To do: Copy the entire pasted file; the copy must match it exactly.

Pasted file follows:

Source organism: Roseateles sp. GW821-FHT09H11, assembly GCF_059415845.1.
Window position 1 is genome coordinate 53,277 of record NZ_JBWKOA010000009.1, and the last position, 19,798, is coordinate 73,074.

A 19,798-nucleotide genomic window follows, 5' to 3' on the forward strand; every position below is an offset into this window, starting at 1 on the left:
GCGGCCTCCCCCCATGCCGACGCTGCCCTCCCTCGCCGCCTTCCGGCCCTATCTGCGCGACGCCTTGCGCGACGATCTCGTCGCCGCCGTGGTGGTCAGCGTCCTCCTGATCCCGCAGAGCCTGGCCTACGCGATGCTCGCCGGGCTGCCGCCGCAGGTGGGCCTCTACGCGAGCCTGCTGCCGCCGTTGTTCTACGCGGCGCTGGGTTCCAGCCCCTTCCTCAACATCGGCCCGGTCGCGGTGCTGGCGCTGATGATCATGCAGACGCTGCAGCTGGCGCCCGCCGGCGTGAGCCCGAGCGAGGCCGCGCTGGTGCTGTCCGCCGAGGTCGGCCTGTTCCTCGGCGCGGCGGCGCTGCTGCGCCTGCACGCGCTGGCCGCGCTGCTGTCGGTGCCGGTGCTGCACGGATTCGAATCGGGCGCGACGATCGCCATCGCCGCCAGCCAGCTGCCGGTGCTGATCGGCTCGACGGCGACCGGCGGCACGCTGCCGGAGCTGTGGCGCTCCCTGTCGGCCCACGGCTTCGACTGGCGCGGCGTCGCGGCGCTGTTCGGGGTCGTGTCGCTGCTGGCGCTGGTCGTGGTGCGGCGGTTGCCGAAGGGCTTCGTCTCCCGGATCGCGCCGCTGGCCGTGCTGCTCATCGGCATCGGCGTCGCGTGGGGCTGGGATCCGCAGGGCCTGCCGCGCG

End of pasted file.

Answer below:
Source organism: Roseateles sp. GW821-FHT09H11, assembly GCF_059415845.1.
Window position 1 is genome coordinate 53,277 of record NZ_JBWKOA010000009.1, and the last position, 19,798, is coordinate 73,074.

A 19,798-nucleotide genomic window follows, 5' to 3' on the forward strand; every position below is an offset into this window, starting at 1 on the left:
GCGGCCTCCCCCCATGCCGACGCTGCCCTCCCTCGCCGCCTTCCGGCCCTATCTGCGCGACGCCTTGCGCGACGATCTCGTCGCCGCCGTGGTGGTCAGCGTCCTCCTGATCCCGCAGAGCCTGGCCTACGCGATGCTCGCCGGGCTGCCGCCGCAGGTGGGCCTCTACGCGAGCCTGCTGCCGCCGTTGTTCTACGCGGCGCTGGGTTCCAGCCCCTTCCTCAACATCGGCCCGGTCGCGGTGCTGGCGCTGATGATCATGCAGACGCTGCAGCTGGCGCCCGCCGGCGTGAGCCCGAGCGAGGCCGCGCTGGTGCTGTCCGCCGAGGTCGGCCTGTTCCTCGGCGCGGCGGCGCTGCTGCGCCTGCACGCGCTGGCCGCGCTGCTGTCGGTGCCGGTGCTGCACGGATTCGAATCGGGCGCGACGATCGCCATCGCCGCCAGCCAGCTGCCGGTGCTGATCGGCTCGACGGCGACCGGCGGCACGCTGCCGGAGCTGTGGCGCTCCCTGTCGGCCCACGGCTTCGACTGGCGCGGCGTCGCGGCGCTGTTCGGGGTCGTGTCGCTGCTGGCGCTGGTCGTGGTGCGGCGGTTGCCGAAGGGCTTCGTCTCCCGGATCGCGCCGCTGGCCGTGCTGCTCATCGGCATCGGCGTCGCGTGGGGCTGGGATCCGCAGGGCCTGCCGCGCG